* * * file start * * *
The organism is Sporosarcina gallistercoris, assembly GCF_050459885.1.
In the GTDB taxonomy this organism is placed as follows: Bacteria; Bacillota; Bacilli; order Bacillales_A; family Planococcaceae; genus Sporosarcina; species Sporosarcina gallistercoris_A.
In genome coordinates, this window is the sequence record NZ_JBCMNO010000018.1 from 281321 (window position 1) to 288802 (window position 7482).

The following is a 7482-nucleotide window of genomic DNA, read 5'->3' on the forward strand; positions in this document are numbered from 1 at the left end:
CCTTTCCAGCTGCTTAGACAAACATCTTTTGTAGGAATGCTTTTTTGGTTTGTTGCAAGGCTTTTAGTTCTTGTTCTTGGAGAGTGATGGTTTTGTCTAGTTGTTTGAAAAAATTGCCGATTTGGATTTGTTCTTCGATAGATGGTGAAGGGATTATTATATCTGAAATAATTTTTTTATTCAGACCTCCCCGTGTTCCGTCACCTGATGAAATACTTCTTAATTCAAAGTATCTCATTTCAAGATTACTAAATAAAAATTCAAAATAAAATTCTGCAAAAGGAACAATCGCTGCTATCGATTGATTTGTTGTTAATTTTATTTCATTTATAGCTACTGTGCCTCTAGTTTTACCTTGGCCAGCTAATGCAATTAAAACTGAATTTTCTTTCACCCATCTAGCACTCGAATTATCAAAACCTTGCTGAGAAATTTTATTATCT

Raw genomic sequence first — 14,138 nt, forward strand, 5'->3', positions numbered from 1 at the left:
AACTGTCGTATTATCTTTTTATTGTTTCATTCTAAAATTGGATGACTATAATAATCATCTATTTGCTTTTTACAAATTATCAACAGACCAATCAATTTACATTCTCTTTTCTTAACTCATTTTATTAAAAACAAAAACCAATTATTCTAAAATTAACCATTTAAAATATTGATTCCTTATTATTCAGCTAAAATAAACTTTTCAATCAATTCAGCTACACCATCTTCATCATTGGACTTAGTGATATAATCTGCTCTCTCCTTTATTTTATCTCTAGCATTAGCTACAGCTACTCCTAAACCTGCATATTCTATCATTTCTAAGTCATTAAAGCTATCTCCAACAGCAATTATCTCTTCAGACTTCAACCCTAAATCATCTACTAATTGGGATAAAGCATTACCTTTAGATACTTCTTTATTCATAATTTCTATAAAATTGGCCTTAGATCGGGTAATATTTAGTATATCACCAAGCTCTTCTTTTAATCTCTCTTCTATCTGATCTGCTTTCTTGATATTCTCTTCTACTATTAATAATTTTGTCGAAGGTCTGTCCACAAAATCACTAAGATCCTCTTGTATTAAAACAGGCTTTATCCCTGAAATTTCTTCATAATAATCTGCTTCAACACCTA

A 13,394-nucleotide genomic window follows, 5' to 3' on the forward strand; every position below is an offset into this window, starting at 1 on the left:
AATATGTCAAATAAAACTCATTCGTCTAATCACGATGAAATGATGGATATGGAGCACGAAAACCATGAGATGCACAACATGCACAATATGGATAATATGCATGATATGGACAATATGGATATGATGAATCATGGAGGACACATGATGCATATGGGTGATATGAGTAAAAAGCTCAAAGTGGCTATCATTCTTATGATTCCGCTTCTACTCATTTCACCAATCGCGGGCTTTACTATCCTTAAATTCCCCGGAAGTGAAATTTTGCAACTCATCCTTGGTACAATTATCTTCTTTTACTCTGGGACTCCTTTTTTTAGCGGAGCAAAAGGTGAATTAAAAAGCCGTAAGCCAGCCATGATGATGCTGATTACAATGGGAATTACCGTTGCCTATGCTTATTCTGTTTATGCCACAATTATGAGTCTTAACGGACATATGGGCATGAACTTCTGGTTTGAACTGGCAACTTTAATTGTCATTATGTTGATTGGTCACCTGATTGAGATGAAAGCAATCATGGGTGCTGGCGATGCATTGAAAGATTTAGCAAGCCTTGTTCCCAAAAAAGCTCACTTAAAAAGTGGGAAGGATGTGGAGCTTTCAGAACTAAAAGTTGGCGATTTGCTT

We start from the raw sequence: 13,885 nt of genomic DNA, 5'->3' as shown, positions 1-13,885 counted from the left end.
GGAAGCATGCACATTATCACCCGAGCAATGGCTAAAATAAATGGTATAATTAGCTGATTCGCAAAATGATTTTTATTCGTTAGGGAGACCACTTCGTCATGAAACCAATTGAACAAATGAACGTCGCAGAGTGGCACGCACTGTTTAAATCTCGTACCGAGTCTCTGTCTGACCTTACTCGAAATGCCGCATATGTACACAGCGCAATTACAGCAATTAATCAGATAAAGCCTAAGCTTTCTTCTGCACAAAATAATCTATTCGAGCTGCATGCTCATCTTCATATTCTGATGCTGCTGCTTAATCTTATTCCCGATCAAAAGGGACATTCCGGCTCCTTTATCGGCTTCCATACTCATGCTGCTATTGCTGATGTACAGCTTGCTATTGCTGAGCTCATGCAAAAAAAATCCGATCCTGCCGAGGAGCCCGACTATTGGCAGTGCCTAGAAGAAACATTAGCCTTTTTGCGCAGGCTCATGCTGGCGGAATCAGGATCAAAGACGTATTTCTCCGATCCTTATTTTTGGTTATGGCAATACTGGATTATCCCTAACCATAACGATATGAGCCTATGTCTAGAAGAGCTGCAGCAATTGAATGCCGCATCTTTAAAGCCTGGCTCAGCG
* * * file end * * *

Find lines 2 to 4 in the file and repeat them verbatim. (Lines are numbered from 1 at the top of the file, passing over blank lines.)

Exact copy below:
In the GTDB taxonomy this organism is placed as follows: Bacteria; Bacillota; Bacilli; order Bacillales_A; family Planococcaceae; genus Sporosarcina; species Sporosarcina gallistercoris_A.
In genome coordinates, this window is the sequence record NZ_JBCMNO010000018.1 from 281321 (window position 1) to 288802 (window position 7482).

The following is a 7482-nucleotide window of genomic DNA, read 5'->3' on the forward strand; positions in this document are numbered from 1 at the left end: